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INFLUENCES OF SENSORY MODALITY AND STIMULUS TYPE ON PROCESSING TASK-IRRELEVANT STIMULI

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Title:INFLUENCES OF SENSORY MODALITY AND STIMULUS TYPE ON PROCESSING TASK-IRRELEVANT STIMULI
Authors:Walker, Maegen
Contributors:Sinnett, Scott (advisor)
Psychology (department)
Keywords:Cognitive psychology
Attention
Cognition
Facilitation
Multisensory Processing
show 1 moreTask-Irrelevant Stimuli
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Date Issued:2019
Publisher:University of Hawai'i at Manoa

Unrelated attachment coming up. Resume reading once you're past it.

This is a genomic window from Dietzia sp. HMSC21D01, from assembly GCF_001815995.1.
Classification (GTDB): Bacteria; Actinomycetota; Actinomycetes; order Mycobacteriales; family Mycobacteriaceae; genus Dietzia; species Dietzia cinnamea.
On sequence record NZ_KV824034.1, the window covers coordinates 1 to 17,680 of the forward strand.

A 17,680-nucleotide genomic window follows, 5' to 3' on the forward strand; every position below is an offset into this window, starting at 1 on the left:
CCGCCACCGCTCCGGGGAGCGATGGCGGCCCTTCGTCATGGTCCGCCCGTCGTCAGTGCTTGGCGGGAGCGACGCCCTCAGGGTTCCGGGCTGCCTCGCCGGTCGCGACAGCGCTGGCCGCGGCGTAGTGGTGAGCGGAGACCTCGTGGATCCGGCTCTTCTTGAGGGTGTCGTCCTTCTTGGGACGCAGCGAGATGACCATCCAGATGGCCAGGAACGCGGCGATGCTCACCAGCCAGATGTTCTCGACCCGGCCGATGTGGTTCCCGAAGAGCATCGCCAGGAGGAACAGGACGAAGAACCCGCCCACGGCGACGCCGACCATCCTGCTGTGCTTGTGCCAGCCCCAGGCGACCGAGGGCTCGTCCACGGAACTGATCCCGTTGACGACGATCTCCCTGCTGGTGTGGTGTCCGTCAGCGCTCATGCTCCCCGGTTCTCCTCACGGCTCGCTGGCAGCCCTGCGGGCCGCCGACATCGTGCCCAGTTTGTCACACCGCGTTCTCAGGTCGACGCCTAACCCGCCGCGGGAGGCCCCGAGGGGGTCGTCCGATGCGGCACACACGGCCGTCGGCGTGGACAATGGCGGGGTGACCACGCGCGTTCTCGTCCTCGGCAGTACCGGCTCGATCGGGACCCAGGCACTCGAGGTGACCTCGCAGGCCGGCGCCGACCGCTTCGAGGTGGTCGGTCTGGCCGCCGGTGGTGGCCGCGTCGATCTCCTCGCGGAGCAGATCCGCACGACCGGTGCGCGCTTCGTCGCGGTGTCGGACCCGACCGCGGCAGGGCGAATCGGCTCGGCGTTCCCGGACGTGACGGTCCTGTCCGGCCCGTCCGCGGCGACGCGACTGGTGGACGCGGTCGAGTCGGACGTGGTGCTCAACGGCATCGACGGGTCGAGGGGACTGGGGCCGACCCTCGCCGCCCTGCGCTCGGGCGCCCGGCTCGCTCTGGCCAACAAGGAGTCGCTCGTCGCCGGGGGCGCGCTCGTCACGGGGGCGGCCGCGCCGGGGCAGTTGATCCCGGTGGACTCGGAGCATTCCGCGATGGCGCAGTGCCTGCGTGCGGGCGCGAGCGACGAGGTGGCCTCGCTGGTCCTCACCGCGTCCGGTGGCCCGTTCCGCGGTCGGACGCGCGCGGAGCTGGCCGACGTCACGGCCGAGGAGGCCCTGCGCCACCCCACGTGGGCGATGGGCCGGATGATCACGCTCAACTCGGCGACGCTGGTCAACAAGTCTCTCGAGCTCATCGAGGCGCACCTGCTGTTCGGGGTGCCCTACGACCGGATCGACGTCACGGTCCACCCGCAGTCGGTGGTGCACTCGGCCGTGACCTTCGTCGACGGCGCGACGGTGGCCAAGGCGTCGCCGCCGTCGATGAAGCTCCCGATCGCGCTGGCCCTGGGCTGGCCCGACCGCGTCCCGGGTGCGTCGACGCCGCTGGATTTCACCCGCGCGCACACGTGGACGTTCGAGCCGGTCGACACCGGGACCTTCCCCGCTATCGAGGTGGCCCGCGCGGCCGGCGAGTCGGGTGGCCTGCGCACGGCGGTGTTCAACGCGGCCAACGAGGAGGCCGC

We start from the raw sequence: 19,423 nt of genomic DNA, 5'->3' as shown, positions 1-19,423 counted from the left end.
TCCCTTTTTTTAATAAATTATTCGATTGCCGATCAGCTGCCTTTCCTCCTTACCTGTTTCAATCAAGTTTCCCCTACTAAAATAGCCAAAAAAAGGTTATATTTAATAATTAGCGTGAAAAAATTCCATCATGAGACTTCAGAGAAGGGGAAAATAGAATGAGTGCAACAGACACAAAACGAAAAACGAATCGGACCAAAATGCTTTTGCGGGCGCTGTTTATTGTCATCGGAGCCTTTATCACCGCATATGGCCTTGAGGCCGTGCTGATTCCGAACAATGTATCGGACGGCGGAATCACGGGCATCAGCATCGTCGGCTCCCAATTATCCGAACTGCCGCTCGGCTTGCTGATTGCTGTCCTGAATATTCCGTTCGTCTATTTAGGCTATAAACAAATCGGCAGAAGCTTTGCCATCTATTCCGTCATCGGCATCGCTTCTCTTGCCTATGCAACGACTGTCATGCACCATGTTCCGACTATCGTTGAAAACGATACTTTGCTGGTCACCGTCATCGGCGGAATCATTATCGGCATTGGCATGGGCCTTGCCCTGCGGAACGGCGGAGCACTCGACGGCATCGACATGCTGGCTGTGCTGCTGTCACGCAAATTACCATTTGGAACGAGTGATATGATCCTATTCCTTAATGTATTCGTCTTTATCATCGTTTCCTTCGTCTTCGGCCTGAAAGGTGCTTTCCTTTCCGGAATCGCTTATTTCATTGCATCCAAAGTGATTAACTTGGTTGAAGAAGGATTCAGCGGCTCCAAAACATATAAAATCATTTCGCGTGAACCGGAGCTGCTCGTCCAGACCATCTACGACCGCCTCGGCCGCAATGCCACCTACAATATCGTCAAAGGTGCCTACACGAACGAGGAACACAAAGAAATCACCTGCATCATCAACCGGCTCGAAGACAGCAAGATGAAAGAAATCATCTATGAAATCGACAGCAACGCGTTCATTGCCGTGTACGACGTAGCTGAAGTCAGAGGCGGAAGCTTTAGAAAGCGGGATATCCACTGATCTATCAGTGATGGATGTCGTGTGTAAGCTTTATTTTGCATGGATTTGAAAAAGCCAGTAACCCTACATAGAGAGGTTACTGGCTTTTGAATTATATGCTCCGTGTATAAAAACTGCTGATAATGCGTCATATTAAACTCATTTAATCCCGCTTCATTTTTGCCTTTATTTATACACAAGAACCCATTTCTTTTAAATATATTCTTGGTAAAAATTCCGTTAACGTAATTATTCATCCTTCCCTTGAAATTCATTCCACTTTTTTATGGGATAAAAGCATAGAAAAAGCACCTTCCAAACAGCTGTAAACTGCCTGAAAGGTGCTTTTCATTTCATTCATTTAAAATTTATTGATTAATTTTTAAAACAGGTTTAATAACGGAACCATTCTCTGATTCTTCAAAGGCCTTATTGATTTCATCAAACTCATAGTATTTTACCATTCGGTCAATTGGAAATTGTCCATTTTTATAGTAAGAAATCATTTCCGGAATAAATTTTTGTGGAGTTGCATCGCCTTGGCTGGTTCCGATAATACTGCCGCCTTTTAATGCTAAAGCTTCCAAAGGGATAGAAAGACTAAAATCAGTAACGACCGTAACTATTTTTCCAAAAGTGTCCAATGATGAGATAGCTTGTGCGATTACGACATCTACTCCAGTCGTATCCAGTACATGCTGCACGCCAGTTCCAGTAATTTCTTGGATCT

Abstract:The processing of unattended, task-irrelevant, stimuli that are frequently presented in temporal-alignment with an attended target (i.e., target-aligned or TA) in an attention-demanding task is often facilitated. This facilitation results in higher recognition rates for TA items compared to other unattended items, presented with equal frequency, that do not appear in temporal-alignment with an attended target (i.e., non-aligned or NA), when encountered later during a surprise recognition test. Previous investigations exploring the facilitated processing for unattended TA items have traditionally focused on word processing in the visual modality. Relatively few studies have explicitly examined the role of sensory modality or the types of stimuli being presented when evaluating the extent to which unattended information may be facilitated in an attention-demanding task. Because humans live in a multisensory environment in which we are exposed to a variety of stimuli, it is important to investigate the extent to which processing for different types of items may be facilitated when unattended and whether or not the sensory modality in which these stimuli are presented plays a role in facilitation. Arguably, vision and audition are the two most dominant sensory modalities for humans, and two main forms of information that are often encountered in daily life include lexical (i.e., words, both written and spoken) and non-lexical information (i.e., pictures and sounds). The experiments presented in this doctoral dissertation explore the role that sensory modality (vision and audition) and stimulus type (lexical and non-lexical) have in the facilitated processing of unattended, task-irrelevant stimuli.